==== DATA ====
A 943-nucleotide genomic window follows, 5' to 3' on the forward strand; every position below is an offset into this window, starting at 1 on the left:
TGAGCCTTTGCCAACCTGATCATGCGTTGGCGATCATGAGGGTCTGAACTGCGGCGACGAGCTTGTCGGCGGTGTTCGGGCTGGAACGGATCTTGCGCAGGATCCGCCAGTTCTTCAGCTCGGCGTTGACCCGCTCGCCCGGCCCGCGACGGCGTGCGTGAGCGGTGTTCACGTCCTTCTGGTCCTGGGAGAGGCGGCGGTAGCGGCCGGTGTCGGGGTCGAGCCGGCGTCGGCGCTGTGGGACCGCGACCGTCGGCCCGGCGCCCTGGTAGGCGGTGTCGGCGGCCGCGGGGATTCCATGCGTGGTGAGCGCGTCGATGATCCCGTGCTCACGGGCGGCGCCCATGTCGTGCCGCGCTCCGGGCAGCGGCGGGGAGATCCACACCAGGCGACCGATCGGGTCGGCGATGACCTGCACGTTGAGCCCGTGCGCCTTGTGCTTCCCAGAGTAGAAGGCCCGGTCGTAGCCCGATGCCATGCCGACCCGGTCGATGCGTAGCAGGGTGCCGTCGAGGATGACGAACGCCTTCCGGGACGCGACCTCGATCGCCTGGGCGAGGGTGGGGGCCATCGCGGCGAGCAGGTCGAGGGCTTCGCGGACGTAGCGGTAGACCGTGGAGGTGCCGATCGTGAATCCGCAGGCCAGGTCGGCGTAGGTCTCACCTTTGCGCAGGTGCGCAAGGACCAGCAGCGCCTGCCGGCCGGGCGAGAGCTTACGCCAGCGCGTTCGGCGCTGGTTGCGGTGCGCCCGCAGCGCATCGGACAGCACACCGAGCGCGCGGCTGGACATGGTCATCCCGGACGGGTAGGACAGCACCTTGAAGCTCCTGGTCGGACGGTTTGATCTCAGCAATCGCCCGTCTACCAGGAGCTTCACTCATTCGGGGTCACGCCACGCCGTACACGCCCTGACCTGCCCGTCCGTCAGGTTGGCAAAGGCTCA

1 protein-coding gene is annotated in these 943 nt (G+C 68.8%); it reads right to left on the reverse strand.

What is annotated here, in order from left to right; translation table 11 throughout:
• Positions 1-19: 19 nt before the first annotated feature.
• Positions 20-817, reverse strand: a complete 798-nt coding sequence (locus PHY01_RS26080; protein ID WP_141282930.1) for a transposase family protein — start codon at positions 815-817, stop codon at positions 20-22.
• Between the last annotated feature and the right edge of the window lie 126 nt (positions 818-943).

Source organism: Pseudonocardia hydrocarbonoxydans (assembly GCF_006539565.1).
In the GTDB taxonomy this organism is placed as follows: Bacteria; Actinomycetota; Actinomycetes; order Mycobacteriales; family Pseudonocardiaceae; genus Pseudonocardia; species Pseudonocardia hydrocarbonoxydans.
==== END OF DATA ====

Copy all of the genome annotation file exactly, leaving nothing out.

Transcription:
A 943-nucleotide genomic window follows, 5' to 3' on the forward strand; every position below is an offset into this window, starting at 1 on the left:
TGAGCCTTTGCCAACCTGATCATGCGTTGGCGATCATGAGGGTCTGAACTGCGGCGACGAGCTTGTCGGCGGTGTTCGGGCTGGAACGGATCTTGCGCAGGATCCGCCAGTTCTTCAGCTCGGCGTTGACCCGCTCGCCCGGCCCGCGACGGCGTGCGTGAGCGGTGTTCACGTCCTTCTGGTCCTGGGAGAGGCGGCGGTAGCGGCCGGTGTCGGGGTCGAGCCGGCGTCGGCGCTGTGGGACCGCGACCGTCGGCCCGGCGCCCTGGTAGGCGGTGTCGGCGGCCGCGGGGATTCCATGCGTGGTGAGCGCGTCGATGATCCCGTGCTCACGGGCGGCGCCCATGTCGTGCCGCGCTCCGGGCAGCGGCGGGGAGATCCACACCAGGCGACCGATCGGGTCGGCGATGACCTGCACGTTGAGCCCGTGCGCCTTGTGCTTCCCAGAGTAGAAGGCCCGGTCGTAGCCCGATGCCATGCCGACCCGGTCGATGCGTAGCAGGGTGCCGTCGAGGATGACGAACGCCTTCCGGGACGCGACCTCGATCGCCTGGGCGAGGGTGGGGGCCATCGCGGCGAGCAGGTCGAGGGCTTCGCGGACGTAGCGGTAGACCGTGGAGGTGCCGATCGTGAATCCGCAGGCCAGGTCGGCGTAGGTCTCACCTTTGCGCAGGTGCGCAAGGACCAGCAGCGCCTGCCGGCCGGGCGAGAGCTTACGCCAGCGCGTTCGGCGCTGGTTGCGGTGCGCCCGCAGCGCATCGGACAGCACACCGAGCGCGCGGCTGGACATGGTCATCCCGGACGGGTAGGACAGCACCTTGAAGCTCCTGGTCGGACGGTTTGATCTCAGCAATCGCCCGTCTACCAGGAGCTTCACTCATTCGGGGTCACGCCACGCCGTACACGCCCTGACCTGCCCGTCCGTCAGGTTGGCAAAGGCTCA

1 protein-coding gene is annotated in these 943 nt (G+C 68.8%); it reads right to left on the reverse strand.

What is annotated here, in order from left to right; translation table 11 throughout:
• Positions 1-19: 19 nt before the first annotated feature.
• Positions 20-817, reverse strand: a complete 798-nt coding sequence (locus PHY01_RS26080; protein ID WP_141282930.1) for a transposase family protein — start codon at positions 815-817, stop codon at positions 20-22.
• Between the last annotated feature and the right edge of the window lie 126 nt (positions 818-943).

Source organism: Pseudonocardia hydrocarbonoxydans (assembly GCF_006539565.1).
In the GTDB taxonomy this organism is placed as follows: Bacteria; Actinomycetota; Actinomycetes; order Mycobacteriales; family Pseudonocardiaceae; genus Pseudonocardia; species Pseudonocardia hydrocarbonoxydans.